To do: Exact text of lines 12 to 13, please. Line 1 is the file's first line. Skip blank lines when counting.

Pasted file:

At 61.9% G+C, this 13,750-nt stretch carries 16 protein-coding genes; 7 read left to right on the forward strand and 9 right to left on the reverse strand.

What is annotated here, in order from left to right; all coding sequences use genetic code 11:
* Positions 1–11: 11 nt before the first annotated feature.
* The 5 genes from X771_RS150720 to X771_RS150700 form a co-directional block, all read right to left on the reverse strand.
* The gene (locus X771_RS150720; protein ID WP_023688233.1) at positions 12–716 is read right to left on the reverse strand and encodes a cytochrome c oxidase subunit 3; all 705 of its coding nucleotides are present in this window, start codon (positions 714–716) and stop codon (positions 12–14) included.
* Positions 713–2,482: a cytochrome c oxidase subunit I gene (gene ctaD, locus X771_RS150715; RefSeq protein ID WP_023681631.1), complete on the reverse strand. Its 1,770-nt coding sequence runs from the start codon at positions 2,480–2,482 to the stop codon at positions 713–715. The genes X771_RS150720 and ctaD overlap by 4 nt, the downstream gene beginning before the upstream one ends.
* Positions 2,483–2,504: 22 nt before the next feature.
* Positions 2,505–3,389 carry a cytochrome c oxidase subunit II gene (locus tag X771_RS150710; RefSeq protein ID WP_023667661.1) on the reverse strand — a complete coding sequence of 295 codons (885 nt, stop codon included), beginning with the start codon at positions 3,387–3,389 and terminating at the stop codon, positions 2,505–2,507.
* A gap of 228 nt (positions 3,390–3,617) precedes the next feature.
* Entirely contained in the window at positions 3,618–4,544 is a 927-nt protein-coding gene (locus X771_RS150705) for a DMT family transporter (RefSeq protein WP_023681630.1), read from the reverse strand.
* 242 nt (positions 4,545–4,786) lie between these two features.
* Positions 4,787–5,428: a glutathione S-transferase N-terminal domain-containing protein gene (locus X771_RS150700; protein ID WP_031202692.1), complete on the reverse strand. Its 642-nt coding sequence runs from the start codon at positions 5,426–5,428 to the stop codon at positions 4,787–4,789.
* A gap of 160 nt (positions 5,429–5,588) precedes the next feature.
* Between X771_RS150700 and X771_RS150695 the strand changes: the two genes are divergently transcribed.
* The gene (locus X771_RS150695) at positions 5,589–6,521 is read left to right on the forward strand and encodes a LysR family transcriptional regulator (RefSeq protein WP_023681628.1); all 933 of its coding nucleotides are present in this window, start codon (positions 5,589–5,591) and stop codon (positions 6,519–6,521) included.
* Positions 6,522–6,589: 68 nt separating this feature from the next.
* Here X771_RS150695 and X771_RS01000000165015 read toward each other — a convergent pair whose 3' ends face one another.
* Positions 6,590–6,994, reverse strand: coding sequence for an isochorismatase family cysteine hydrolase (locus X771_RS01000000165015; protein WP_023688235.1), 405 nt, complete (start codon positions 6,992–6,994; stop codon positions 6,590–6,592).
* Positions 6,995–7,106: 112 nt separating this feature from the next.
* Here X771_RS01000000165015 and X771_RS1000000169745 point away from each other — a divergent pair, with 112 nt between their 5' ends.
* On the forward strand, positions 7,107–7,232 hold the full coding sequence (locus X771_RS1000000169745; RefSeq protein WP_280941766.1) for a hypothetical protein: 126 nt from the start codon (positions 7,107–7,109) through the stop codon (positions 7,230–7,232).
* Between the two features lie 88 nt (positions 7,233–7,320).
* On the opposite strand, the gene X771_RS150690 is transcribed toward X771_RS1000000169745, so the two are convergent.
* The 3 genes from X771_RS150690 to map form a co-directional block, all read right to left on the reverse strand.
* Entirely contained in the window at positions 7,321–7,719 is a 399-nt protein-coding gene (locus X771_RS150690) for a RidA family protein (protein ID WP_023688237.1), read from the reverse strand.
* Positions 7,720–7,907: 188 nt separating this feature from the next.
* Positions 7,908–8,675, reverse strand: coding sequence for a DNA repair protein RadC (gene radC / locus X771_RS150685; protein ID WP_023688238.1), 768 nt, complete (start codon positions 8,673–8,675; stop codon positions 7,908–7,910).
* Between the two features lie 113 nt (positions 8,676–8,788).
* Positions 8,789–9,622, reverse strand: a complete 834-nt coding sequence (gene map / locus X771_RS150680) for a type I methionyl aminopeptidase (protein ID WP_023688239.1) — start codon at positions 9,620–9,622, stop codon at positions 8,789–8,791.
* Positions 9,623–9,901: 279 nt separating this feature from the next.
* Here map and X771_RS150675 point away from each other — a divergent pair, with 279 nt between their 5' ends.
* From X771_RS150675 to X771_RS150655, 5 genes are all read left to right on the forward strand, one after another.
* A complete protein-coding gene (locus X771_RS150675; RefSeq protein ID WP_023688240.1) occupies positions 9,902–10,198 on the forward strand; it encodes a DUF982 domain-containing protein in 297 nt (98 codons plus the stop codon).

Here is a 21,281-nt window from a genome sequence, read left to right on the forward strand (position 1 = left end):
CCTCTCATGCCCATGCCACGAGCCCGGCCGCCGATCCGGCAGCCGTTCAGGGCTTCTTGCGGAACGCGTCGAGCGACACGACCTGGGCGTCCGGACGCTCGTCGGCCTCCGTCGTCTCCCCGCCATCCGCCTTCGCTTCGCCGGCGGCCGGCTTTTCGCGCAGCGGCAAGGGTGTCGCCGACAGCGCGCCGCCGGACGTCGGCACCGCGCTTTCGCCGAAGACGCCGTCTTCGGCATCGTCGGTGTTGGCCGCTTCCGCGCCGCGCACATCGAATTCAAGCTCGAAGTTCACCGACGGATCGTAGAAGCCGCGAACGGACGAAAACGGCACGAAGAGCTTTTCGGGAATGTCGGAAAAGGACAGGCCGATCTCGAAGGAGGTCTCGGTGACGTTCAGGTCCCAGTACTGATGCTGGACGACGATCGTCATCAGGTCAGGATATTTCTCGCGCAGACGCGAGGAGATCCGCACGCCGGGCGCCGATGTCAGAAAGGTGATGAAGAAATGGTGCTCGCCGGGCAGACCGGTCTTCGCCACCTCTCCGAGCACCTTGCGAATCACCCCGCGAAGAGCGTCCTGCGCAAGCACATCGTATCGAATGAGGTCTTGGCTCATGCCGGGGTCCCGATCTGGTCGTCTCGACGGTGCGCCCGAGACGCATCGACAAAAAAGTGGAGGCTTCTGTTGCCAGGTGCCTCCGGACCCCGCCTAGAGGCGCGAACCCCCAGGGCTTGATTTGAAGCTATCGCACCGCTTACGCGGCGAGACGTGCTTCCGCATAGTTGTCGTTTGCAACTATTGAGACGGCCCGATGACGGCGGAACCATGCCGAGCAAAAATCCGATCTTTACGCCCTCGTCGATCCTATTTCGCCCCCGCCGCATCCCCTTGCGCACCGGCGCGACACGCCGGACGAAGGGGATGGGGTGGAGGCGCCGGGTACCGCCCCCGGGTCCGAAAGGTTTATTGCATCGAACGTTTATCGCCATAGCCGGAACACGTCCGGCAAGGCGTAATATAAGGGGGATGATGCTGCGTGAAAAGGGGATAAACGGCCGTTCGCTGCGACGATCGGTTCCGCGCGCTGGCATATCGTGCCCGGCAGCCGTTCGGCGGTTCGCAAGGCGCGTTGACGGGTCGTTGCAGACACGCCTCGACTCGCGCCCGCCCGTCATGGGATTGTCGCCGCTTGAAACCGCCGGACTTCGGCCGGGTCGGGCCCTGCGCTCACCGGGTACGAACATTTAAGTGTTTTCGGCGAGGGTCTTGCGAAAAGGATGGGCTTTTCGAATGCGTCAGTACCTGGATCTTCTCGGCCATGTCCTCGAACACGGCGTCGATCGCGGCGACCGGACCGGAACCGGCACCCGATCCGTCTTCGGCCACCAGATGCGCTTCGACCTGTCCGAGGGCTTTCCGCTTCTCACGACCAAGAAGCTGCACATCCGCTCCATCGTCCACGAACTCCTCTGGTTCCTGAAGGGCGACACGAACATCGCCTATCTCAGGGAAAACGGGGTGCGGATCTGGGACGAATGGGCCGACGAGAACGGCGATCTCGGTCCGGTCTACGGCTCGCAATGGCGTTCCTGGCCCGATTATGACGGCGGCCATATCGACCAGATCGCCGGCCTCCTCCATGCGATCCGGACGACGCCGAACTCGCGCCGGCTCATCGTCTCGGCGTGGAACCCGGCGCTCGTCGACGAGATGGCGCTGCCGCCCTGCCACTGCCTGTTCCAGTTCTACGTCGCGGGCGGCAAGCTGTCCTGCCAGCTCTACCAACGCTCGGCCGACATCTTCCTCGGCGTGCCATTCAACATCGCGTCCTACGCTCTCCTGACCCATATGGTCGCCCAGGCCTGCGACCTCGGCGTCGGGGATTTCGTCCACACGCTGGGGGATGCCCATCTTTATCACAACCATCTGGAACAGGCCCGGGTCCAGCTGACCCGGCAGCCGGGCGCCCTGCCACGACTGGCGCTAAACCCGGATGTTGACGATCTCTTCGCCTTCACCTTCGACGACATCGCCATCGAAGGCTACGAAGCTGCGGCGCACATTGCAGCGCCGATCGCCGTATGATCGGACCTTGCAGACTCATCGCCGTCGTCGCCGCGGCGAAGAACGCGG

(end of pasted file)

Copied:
* Positions 4,787–5,428: a glutathione S-transferase N-terminal domain-containing protein gene (locus X771_RS150700; protein ID WP_031202692.1), complete on the reverse strand. Its 642-nt coding sequence runs from the start codon at positions 5,426–5,428 to the stop codon at positions 4,787–4,789.
* A gap of 160 nt (positions 5,429–5,588) precedes the next feature.